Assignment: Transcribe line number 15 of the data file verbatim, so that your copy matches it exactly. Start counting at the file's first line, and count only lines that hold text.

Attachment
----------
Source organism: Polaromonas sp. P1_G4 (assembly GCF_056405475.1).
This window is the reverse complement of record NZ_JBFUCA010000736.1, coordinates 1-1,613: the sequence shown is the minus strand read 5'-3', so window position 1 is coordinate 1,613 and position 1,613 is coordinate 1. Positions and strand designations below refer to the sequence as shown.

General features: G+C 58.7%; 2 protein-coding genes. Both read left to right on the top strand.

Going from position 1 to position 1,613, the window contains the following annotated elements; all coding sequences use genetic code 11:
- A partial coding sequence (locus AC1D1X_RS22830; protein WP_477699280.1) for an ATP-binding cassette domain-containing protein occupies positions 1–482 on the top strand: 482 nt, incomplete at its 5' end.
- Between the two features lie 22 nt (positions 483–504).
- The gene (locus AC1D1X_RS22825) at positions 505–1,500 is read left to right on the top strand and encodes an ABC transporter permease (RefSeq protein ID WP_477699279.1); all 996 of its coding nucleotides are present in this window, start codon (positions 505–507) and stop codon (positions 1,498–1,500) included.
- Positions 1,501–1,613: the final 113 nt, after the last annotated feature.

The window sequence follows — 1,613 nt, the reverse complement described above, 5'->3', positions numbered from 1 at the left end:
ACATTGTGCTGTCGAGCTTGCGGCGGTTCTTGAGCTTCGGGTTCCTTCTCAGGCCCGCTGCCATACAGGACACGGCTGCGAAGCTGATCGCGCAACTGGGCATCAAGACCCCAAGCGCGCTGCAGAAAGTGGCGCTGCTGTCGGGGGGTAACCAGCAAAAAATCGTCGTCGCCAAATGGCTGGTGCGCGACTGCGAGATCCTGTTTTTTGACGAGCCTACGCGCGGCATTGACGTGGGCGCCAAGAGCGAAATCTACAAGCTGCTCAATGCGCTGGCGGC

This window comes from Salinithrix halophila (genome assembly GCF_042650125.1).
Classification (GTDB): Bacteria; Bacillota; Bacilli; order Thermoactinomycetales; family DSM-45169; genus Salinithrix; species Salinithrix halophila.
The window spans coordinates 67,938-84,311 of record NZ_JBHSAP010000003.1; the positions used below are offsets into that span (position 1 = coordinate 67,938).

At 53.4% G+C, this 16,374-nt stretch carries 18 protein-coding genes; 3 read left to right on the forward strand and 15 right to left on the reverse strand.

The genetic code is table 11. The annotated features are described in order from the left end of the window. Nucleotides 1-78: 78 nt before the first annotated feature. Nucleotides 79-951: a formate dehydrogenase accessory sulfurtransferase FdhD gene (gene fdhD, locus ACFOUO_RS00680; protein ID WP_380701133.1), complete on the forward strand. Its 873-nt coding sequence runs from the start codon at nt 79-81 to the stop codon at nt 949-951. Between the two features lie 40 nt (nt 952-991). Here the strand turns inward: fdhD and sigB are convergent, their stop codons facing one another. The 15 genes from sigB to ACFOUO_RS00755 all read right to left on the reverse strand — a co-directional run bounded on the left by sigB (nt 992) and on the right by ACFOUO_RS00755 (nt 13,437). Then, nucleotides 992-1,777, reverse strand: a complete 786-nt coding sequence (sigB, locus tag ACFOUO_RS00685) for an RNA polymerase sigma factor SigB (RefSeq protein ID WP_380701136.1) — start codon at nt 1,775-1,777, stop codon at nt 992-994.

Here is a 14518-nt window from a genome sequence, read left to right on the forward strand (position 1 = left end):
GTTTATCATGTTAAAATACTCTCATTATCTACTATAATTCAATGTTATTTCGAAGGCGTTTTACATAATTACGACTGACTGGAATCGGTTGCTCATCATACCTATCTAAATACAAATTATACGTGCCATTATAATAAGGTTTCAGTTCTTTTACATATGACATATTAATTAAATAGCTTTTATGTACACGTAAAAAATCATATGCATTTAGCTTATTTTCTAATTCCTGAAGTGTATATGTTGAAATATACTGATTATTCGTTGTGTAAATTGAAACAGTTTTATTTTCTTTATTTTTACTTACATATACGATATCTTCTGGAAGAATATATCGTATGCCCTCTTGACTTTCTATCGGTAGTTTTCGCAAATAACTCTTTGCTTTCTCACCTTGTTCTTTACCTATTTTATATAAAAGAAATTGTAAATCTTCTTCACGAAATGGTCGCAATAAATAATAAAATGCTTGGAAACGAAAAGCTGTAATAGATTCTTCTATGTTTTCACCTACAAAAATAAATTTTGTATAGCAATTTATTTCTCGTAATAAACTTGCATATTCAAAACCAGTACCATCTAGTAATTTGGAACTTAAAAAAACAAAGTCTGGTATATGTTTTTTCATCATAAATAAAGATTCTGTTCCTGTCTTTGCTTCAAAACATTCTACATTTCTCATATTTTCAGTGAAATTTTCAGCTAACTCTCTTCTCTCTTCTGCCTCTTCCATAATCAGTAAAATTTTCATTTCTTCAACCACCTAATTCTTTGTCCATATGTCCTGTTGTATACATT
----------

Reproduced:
The genetic code is table 11. The annotated features are described in order from the left end of the window. Nucleotides 1-78: 78 nt before the first annotated feature. Nucleotides 79-951: a formate dehydrogenase accessory sulfurtransferase FdhD gene (gene fdhD, locus ACFOUO_RS00680; protein ID WP_380701133.1), complete on the forward strand. Its 873-nt coding sequence runs from the start codon at nt 79-81 to the stop codon at nt 949-951. Between the two features lie 40 nt (nt 952-991). Here the strand turns inward: fdhD and sigB are convergent, their stop codons facing one another. The 15 genes from sigB to ACFOUO_RS00755 all read right to left on the reverse strand — a co-directional run bounded on the left by sigB (nt 992) and on the right by ACFOUO_RS00755 (nt 13,437). Then, nucleotides 992-1,777, reverse strand: a complete 786-nt coding sequence (sigB, locus tag ACFOUO_RS00685) for an RNA polymerase sigma factor SigB (RefSeq protein ID WP_380701136.1) — start codon at nt 1,775-1,777, stop codon at nt 992-994.